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Vinny407

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About Vinny407

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  1. I consider my two stroke oil to be an end of life treatment. Rebuilding the motor wouldn’t change the value of scrap iron. Symptoms in my grain truck came right back with a fresh tank of straight gas. My theory is that a certain amount of oil is going to make it past the rings or fill the scuffs and scratches in the cylinder walls, so it might as well come from the top down. 2 stroke oil will cause fouling, but not as fast as engine oil. A snowmobile can run several hundred gallons of mix before the plugs are bad, and that is with 4 times less cylinders. It has worked for me in the past, but may not do anything in this H situation
  2. Seems to bring back compression and seal up worn rings. Any extra lube there can’t hurt. It is oil that is meant to be burned, so it doesn’t cause smoke. My personal experience ( besides a couple lawnmowers) was a late 70s Loadstar grain truck with a well used 446 in it. It always had trouble starting and would pull oil when low gearing down the hill to the elevator. It would smoke so bad you couldn’t see past the back of the truck. After the two stroke oil, it would start, the smoke on the hill was gone, and 3rd gear would actually hold the truck back without riding the brake.
  3. In my experience, a little outboard 2 stroke oil does wonders for getting by with worn rings. Pour in a quart for every 20 or 30 gallons. I don’t know if there could be any negative consequences, but what is there to lose.
  4. I would never do pvc. All the other options will just rupture vs. shatter
  5. I can see the point of not using anything plastic based when heat and molten metal are involved. What I like about the pex is adding a drop anywhere anytime only takes a few minutes with a couple tools. I know working pressure is around 160psi, but have been told that burst is over 400. That beats any of the hoses we have attached.
  6. Anybody here use just the normal PEX? I have been running some lines at work. Using the 10 ft sticks instead of the rolls it looks pretty nice. All of the fittings and pinch clamps are available at any home improvement store. I am just wondering if there are some drawbacks I am not considering...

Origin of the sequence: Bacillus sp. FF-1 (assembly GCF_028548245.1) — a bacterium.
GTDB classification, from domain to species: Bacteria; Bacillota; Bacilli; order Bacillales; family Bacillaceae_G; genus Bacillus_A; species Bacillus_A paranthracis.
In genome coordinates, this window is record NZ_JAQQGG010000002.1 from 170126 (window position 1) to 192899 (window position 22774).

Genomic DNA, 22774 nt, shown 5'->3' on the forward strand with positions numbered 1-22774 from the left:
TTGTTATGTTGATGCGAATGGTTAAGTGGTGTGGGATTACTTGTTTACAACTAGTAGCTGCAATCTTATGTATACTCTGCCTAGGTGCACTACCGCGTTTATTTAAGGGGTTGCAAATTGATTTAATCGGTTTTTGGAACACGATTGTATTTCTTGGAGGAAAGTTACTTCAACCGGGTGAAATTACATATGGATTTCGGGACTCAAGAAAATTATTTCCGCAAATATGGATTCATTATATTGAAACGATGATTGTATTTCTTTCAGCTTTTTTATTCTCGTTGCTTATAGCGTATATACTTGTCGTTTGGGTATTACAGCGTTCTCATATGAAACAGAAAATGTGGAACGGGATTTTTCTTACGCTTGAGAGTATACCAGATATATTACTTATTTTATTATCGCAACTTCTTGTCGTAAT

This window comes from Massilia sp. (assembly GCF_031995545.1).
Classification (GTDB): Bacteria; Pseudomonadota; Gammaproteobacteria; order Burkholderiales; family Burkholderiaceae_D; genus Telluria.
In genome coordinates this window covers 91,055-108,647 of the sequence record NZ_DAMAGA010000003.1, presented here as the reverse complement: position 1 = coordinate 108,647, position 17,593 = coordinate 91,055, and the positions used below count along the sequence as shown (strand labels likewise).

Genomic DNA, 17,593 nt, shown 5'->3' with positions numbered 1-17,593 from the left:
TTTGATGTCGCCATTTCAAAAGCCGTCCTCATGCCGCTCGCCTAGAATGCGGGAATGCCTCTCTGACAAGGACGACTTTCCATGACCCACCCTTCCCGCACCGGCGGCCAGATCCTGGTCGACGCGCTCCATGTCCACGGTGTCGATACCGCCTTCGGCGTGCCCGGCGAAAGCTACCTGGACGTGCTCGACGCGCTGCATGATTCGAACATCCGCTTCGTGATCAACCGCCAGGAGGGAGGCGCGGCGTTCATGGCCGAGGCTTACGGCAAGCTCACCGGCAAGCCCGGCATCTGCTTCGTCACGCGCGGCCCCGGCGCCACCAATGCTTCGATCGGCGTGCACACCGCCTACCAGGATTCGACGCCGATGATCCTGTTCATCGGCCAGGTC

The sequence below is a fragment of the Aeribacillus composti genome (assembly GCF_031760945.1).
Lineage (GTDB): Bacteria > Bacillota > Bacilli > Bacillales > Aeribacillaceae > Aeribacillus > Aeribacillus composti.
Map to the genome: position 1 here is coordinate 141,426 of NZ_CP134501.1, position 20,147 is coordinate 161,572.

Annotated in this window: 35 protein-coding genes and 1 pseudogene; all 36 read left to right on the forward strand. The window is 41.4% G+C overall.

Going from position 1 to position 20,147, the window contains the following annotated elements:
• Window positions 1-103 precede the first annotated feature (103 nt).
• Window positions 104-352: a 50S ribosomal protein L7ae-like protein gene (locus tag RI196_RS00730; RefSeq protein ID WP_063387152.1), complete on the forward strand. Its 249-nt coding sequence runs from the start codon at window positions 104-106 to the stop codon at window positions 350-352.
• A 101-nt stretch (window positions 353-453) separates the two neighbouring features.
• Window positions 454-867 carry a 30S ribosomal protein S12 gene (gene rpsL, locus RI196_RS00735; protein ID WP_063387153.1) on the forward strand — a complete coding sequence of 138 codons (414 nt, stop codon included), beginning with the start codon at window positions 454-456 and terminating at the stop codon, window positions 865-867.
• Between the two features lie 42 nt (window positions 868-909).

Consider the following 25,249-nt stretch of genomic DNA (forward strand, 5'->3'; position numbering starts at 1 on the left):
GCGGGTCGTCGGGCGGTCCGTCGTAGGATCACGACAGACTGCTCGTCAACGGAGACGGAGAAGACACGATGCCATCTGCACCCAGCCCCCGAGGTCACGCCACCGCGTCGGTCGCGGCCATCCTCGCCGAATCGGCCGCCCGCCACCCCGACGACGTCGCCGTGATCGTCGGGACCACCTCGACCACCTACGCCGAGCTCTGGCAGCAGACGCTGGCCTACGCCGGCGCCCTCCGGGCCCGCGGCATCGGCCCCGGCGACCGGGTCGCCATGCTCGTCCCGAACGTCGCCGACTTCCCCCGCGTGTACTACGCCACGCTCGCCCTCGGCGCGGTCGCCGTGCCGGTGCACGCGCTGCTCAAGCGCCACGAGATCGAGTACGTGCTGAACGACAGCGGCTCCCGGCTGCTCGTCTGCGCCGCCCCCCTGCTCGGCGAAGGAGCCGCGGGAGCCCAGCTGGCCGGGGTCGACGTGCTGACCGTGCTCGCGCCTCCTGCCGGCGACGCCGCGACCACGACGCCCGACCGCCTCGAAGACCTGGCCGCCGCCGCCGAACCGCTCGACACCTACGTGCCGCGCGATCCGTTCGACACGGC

7. Just wondering...why does the dash color matter?
  8. I will try to check tomorrow, but I am pretty sure that left lever is the same on our 706. It has a single set of remotes controlled on the left. Is it possible you have 3 valves?
  9. You probably don’t need my similar story, but here it is... We were renting an ugly 986 from the local dealer. It was very low houred but had sat quite a bit. After renting it for 15 years or so we bought it. The tach read just over 2800 hrs. It always was doggy, and we would drive 2 miles out of the way just to avoid a couple hills on the road. Never complained because we might only put 50 hours on in a year....didn’t want them to just take it back instead of fixing it. After we bought it, I cut the seal wire off the top and gave the fuel screw just under a turn. It became a whole new tractor. Still doesn’t smoke more than a wisp, but can climb hills and won’t kill letting out the clutch. I don’t know if that slight adjustment unstuck something, or got some plunger device past a bad/worn spot. Try the fuel screw if you haven’t, it made me look like the Mother Teresa of tractors to the rest of the guys on the farm. It won’t cost anything to try and won’t do anything if the pump is bad.
  10. Thanks for posting!!! I was starting to think I was the only person who doesn’t drill a small bolt. On larger stuff like combine duals or dozer track pins I will blow out the center with a torch. That seems to shrink things a lot. Most people must have more time or better drill bits than me. If the bolt was cross threaded, a helicoil is probably still necessary, but tapping the old hole is better for me than one I wollered out crooked with a drill.
  11. I have good luck using the wire welder. Set it fairly hot, center the wire and pull the trigger for a couple seconds. When that blob hardens ( 10 or 15 seconds) add another one. Repeat until your sculpture sticks out 3/8 of an inch or so. Most people will weld a nut on, but I prefer a random bolt. Butt the threaded end up to your creation and weld it together from all sides. Within the last week, I have done this on exhaust bolts in aluminum heads, 2 Duramax glow plugs, and a couple brake bleeders.
  12. Trying to do some beans when we get a clear day
  13. We had a 666 with a water problem. Turned out to be the dipstick tube was cross threaded or crooked/ cracked. I can’t remember exactly, but another place to check
  14. What scrap yard? I would have given $150 for each hub and still thought it was a good deal...
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